I did not accuse you of being knowingly untruthful; I accuse you of attacking your opponents personally on the basis of facts not in evidence within your argument and (hopefully unknowingly) ignoring data to the contrary.

    In the case of the term “ad hominem” the ignored data would include the term’s full meaning. Which brings us back to straw man arguments…

  8. There were a few differences (2 Replies)

    It should be remembered that the 2013 Mayoral race was a base election with extremely low turnout (38.17% Citywide).

    The constituency dynamics were different from those in NYC. Simply put, the least incompetent campaign won.

    In the 2014 State Election, Walsh’s organization was conspicuous in its inability to do effective GOTV. Citywide turnout was 49.99%. In fairness, this inability was systemic within State Democratic politics and wasn’t Walsh’s fault in isolation. It should be noted that the City’s turnout was considerably higher than the Statewide rate of 36.4%. However, the absence of a proactive grassroots political culture has consequences.

    Given the political vacuum on the ground, the default position of City government seems not unlike an episode of The Simpsons.

  9. That too (1 Reply)

    The broad argument is sophistic, the tactics are ad hominem, with straw man premises.

  10. Ten thousand men of Harvard want vic'try today... (0 Replies)

    …but with a minimum of style.

    Harvard don’t do screeds. It’s uncool.

  11. One more thing (0 Replies)

    There is the quid pro quo to Mitt Romney, since the operating premise is that the Republicans in Congress will bail out the Commonwealth.

    Which said Republicans would be stupid to do…

    However at least Romney is conspicuous in his fiscal honesty here:

    … if funding falls short, city and state taxpayers could be on the hook to make up the difference. “Someone has got to be able to write the check,” Romney said. “So it represents a degree of commitment.”

  12. The Mayor released a statement about a referendum last night. (1 Reply)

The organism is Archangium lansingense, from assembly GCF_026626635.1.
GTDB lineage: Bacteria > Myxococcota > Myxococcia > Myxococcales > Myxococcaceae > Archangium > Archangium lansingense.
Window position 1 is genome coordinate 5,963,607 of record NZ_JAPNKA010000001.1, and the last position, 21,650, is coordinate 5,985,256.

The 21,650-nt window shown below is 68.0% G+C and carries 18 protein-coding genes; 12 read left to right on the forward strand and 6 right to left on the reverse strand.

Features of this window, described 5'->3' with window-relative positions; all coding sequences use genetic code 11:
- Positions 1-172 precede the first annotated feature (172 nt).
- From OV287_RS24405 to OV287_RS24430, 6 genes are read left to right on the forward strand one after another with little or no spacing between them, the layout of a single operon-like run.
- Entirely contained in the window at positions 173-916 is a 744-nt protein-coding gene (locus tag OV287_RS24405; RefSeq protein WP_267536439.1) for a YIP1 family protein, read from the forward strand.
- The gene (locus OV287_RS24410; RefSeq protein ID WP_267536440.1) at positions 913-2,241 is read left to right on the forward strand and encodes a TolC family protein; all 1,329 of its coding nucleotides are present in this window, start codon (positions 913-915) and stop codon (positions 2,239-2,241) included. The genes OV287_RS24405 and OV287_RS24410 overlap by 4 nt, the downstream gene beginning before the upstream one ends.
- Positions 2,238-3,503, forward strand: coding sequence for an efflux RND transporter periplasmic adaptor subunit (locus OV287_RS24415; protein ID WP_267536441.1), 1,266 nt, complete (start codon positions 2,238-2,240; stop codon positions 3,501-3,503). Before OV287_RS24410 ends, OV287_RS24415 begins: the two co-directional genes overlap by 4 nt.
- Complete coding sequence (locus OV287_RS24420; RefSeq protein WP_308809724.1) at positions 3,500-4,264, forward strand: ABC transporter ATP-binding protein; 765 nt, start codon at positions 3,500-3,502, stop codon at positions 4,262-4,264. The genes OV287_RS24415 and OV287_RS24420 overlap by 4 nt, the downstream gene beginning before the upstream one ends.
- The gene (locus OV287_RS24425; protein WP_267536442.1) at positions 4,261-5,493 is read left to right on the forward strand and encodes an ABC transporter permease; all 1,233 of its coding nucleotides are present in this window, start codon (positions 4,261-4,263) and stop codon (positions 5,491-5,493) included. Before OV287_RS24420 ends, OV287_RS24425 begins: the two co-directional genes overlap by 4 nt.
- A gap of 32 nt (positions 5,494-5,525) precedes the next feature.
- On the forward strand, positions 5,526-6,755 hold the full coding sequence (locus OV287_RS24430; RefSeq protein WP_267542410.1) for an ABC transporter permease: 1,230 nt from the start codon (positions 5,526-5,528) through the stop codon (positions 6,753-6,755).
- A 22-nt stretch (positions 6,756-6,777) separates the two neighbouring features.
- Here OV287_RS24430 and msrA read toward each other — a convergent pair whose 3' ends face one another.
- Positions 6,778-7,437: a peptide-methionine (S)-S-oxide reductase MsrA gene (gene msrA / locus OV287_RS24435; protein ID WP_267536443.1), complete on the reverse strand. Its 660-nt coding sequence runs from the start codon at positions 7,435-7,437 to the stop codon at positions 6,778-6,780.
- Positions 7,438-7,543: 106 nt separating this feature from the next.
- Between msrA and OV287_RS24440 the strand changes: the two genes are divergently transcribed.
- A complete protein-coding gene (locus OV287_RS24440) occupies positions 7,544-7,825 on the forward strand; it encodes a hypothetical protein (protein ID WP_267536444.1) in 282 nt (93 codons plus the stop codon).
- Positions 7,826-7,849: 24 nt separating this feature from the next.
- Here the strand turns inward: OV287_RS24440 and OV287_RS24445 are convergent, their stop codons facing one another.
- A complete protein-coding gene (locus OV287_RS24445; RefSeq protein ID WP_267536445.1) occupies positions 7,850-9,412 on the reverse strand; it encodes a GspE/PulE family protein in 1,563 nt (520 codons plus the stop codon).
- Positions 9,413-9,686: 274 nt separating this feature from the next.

Here it is in its entirety:

    Mayor Walsh is not in support of a referendum on the Olympics. He looks forward to engaging in a robust community process and having a two-way conversation with all neighborhoods as we move forward. Should the public decide to collect signatures for a referendum, that is a right of the people that the Mayor fully supports.

  13. I doubt if the agreement would be enforceable against the Council (1 Reply)

    …as elected officials in a separate Branch of City Government that is not (to the best of my knowledge) a party to the agreement.

    It is however doubtful to me that unionized City employees would be exempt. The Supreme Court ruled in Garcetti et al. v. Ceballos that:

    When public employees make statements pursuant to their official duties, they are not speaking as citizens for First Amendment purposes, and the Constitution does not insulate their communications from employer discipline.

    I’ll defer to the Constitutional scholars out there about how absolute this free speech limitation is, but the gag clause in the joinder agreement seems problematic, at least to me.

    Equally problematic are those clauses in the agreement which essentially binds the City to a role as cash cow to the Olympics (see Section 2.02)…

    As an aside to the attorneys out there, nothing would make me happier than to be proven wrong on this.

  14. King was hated in Chicago (0 Replies)

    …and he was politically isolated.

    This excerpt from Channel 5 in Chicago gives an overview of the municipal politics:

    King never made much progress in Chicago. Mayor Richard J. Daley, father of Richard M. Daley, wanted to keep the city segregated, because it guaranteed that middle-class whites didn’t flee to the suburbs. Rep. William Dawson, the black overlord of the South Side, also wanted to keep the city segregated, because the ghetto guaranteed him a captive political base. The Daley-controlled black aldermen known as the “Silent Six” regularly voted against open housing ordinances. As Bill and Lori Granger put it in Lords of the Last Machine, “Why let the chickens out of the coop?”

    Still, King led marches through the all-white neighborhoods of Gage Park and Marquette Park, where he was greeted by Confederate-flag waving whites chanting, “Two, four, six, eight, we don’t want to integrate!” He was hit on the head by a rock, causing him to fall to the ground.

    “I think the people from Mississippi ought to come to Chicago to learn how to hate,” King said afterward.